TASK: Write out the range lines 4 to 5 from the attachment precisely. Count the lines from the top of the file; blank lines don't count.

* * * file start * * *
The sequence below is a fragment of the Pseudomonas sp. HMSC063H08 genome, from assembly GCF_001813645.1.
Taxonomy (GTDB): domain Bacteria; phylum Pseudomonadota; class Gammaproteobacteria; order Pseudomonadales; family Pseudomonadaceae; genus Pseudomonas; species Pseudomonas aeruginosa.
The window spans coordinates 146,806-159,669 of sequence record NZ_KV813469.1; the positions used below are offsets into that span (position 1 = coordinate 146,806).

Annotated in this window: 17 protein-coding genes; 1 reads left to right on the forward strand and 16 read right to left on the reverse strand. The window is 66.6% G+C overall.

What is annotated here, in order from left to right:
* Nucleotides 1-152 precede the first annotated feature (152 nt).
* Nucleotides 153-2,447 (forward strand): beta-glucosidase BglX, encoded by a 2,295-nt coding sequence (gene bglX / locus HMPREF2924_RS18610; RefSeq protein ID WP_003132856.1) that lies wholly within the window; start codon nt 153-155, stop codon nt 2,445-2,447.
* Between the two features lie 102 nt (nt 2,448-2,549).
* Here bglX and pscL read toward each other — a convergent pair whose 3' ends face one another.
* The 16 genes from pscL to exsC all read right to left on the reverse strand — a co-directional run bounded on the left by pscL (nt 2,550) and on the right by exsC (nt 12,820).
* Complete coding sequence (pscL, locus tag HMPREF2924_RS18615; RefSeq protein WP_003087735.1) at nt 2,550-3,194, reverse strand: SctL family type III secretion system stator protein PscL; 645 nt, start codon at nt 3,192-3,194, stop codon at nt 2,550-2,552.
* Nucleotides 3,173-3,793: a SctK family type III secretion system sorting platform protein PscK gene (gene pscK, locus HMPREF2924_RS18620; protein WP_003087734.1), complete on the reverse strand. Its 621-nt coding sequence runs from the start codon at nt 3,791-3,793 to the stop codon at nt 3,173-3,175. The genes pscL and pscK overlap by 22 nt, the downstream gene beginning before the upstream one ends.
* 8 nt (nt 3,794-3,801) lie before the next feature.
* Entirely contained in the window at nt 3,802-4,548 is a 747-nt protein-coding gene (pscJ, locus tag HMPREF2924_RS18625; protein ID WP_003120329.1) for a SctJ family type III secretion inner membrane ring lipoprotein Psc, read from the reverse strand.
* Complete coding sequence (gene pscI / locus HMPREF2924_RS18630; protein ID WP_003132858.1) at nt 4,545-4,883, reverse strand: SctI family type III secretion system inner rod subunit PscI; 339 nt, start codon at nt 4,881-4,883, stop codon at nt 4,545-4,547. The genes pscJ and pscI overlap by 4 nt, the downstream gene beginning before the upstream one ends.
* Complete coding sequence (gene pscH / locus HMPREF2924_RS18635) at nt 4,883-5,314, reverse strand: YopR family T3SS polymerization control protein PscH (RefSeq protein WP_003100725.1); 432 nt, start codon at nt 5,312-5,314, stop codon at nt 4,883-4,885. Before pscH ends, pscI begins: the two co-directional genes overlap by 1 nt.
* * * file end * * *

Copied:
Annotated in this window: 17 protein-coding genes; 1 reads left to right on the forward strand and 16 read right to left on the reverse strand. The window is 66.6% G+C overall.

What is annotated here, in order from left to right: